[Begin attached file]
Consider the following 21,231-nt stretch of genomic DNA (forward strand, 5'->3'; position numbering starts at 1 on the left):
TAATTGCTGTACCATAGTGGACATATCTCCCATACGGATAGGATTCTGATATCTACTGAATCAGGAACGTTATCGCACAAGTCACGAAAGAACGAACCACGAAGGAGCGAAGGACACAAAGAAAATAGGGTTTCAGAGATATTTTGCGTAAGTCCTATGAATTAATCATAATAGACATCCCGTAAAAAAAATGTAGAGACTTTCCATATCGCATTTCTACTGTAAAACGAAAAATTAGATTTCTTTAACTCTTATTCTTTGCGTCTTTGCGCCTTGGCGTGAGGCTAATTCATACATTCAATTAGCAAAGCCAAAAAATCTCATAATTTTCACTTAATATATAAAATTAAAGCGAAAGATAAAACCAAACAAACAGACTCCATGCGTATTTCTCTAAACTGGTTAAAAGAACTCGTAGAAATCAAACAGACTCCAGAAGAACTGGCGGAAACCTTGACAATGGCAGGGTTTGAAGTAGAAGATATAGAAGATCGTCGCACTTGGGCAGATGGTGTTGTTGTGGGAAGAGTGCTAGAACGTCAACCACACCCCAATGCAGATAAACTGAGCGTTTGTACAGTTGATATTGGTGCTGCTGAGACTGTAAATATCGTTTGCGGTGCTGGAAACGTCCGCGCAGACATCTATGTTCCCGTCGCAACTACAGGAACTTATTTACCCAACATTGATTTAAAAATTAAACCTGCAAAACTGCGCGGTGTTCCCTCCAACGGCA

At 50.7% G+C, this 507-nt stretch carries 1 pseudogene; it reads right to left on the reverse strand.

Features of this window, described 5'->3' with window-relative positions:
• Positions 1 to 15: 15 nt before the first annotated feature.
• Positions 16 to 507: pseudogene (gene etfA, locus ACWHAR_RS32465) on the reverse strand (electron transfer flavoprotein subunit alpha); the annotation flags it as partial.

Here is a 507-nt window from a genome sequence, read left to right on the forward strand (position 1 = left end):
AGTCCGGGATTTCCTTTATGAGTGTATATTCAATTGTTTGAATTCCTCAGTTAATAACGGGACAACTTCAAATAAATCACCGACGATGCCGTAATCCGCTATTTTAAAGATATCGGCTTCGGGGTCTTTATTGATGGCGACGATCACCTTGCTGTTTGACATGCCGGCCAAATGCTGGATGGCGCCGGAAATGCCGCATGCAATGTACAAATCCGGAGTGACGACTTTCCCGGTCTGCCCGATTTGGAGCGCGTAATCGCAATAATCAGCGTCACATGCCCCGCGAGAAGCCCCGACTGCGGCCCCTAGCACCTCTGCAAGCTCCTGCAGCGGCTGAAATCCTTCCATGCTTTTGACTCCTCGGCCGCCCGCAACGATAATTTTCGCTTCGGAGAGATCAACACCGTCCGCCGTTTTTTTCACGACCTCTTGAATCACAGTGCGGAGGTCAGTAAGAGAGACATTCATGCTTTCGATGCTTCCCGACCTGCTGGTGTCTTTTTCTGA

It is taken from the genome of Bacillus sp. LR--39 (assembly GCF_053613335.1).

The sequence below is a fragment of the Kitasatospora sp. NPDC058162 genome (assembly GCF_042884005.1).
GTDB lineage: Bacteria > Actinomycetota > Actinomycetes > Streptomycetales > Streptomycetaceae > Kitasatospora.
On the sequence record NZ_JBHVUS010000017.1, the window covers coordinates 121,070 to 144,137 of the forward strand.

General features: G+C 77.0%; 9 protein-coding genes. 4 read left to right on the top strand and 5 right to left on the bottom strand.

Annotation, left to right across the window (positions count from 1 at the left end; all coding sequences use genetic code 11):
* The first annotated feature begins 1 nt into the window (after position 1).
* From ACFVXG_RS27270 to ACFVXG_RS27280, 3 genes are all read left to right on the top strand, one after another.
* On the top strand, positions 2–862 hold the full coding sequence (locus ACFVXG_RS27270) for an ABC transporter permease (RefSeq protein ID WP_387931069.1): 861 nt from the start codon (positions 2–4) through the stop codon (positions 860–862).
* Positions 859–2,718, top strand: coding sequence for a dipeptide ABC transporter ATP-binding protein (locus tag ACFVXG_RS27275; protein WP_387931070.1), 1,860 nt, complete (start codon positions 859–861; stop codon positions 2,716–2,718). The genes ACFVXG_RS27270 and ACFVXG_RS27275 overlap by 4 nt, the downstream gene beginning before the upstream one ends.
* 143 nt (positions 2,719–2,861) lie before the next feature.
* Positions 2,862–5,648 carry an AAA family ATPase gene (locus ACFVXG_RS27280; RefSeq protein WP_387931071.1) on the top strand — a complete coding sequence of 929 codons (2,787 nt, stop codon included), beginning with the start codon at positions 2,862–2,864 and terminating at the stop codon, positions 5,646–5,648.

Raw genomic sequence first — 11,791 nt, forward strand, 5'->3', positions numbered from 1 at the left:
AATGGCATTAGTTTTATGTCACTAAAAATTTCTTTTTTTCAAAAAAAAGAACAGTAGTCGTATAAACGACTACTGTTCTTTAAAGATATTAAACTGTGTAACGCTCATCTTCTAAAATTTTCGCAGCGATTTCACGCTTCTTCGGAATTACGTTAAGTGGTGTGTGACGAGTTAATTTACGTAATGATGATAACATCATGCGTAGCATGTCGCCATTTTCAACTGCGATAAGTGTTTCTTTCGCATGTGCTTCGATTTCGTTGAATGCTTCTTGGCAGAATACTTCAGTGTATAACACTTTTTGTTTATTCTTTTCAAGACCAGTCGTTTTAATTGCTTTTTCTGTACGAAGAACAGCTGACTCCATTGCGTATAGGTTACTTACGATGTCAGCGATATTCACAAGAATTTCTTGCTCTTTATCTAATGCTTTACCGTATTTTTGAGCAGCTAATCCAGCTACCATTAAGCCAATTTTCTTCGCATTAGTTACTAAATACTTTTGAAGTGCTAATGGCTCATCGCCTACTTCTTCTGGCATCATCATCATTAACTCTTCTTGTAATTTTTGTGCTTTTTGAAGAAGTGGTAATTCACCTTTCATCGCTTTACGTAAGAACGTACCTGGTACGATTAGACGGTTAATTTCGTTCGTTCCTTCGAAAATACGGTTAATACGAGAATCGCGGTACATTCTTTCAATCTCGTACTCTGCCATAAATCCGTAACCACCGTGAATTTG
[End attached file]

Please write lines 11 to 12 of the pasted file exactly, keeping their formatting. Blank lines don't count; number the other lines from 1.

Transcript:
GTDB lineage: Bacteria > Actinomycetota > Actinomycetes > Streptomycetales > Streptomycetaceae > Kitasatospora.
On the sequence record NZ_JBHVUS010000017.1, the window covers coordinates 121,070 to 144,137 of the forward strand.